Browder has always had to pay recruiters to find people and even then would often lose out to larger, richer companies.

So after he heard the news about Meta's 11,000 layoffs, Browder sent out a quick note on Twitter.

Browder hoped to get a few really top people who had been let go. He had a few open positions and was excited to help out a fellow immigrant.

"We've had hundreds of people reach out," says Browder. "They are some of the best designers, engineers with amazing portfolios and it's very surprising that they were laid off."

Hiring slows during the holiday season

Browder has made an offer already and has passed on many applications to other companies he knows that are hiring.

Browder is an immigrant himself and says H-1B workers are in a really tough spot right now: There is a flood of tech workers on the market and a lot of hiring freezes.

It is also the holiday season, when many places stop hiring or at least slow things down.

Also, many places will hire a US citizen over an H-1B worker. It's cheaper and there's less paperwork.

What if one question decides my future?

Aditya Tawde was up against a lot of this himself when he was laid off back in 2020. He started reaching out to everyone he could think of: former colleagues, mentors and old classmates.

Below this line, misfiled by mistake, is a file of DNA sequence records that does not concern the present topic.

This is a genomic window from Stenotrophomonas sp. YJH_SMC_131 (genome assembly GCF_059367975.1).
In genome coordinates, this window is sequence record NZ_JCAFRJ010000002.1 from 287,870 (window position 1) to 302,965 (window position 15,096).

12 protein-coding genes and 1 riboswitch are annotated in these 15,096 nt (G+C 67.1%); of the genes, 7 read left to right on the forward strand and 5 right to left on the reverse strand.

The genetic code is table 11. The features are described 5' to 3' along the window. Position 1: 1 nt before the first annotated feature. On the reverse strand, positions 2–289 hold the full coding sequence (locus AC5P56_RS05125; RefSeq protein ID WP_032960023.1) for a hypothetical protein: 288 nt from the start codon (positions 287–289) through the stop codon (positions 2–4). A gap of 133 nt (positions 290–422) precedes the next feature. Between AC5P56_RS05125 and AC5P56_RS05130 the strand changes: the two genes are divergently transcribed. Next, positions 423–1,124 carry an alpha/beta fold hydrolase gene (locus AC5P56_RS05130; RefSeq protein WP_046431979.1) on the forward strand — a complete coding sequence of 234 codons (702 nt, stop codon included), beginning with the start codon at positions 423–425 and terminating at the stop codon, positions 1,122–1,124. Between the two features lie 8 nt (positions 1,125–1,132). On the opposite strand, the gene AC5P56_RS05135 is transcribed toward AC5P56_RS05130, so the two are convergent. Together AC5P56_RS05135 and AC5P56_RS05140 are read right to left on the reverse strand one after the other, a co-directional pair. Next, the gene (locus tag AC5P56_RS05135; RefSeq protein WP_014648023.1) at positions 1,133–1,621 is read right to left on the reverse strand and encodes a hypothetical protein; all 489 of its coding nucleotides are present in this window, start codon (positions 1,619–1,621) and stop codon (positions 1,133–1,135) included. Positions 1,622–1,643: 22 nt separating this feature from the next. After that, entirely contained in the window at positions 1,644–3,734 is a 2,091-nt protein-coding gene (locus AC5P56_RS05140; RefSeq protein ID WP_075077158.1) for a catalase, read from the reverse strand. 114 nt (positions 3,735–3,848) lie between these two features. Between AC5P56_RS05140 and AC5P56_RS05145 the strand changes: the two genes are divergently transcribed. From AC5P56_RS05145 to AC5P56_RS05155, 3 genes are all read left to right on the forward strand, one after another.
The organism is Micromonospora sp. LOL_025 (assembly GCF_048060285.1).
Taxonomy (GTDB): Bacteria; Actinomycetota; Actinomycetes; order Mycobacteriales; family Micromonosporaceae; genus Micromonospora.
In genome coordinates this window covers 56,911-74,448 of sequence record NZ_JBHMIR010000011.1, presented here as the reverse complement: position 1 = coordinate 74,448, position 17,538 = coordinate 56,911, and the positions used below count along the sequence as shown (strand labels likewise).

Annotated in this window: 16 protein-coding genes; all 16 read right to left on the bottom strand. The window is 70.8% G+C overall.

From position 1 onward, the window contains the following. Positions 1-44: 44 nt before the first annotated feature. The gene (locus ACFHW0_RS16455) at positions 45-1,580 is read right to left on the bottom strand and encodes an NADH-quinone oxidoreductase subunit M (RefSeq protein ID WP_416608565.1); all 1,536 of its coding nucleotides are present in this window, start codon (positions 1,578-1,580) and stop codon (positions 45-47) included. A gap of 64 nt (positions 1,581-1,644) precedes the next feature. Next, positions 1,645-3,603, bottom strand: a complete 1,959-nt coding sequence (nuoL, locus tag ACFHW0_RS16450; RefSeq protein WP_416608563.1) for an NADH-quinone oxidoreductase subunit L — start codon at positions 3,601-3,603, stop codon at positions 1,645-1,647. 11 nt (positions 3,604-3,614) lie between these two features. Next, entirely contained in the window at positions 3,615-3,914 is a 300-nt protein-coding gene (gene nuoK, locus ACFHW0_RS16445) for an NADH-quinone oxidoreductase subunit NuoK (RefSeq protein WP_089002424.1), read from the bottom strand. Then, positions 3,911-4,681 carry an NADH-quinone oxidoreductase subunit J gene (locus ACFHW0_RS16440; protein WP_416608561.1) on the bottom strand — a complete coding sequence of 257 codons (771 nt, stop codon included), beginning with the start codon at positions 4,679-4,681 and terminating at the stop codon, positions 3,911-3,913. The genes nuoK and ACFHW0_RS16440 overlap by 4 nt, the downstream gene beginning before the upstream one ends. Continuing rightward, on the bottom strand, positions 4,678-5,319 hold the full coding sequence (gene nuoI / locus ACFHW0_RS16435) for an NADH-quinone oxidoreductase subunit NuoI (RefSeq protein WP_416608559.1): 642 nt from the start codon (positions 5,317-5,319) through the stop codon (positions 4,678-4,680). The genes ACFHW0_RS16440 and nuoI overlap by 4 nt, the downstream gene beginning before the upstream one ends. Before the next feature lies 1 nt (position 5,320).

Every application, ever interview, every answer to every question felt dire.

"There was a lot of overthinking," he recalls, "because I was like, 'What if I answer one question incorrectly and that is what decides my future in the States?"

Just six weeks after he had been laid off, Tawde had done 35 interviews, sometimes five in a day.

He says it was a blur. He kept pushing, updating the spreadsheet, analyzing questions. And then one day out of the blue, it happened.

"I got an email saying I had been selected."

Tawde says it was surreal. "I burst into tears of laughter," he recalls. "Like one email changed my life and then this other one changed my trajectory again with a new job."

Smooth seas never make a good sailor

Right now Tawde is doing everything he can to help fellow H-1B holders: sifting through applications, posting available jobs, putting contacts in touch.

He says he always tells people what somebody told him back in 2020, somebody who had been in his exact position and had managed to find a job.

"There was one thing he said, which has always stayed with me: 'Smooth seas never make a good sailor. Once you go through this experience, you will come out stronger. If something difficult comes in your life, you'll be able to handle that.'"

Tawde tells people to keep pushing. He tells them he now has a job he loves at LinkedIn. He tells them he was also on this brutal, ticking clock and he got a job with just 15 days to spare.

Copyright 2022 NPR. To see more, visit https://www.npr.org.

Stacey Vanek Smith is the co-host of NPR's The Indicator from Planet Money. She's also a correspondent for Planet Money, where she covers business and economics. In this role, Smith has followed economic stories down the muddy back roads of Oklahoma to buy 100 barrels of oil; she's traveled to Pune, India, to track down the man who pitched the country's dramatic currency devaluation to the prime minister; and she's spoken with a North Korean woman who made a small fortune smuggling artificial sweetener in from China.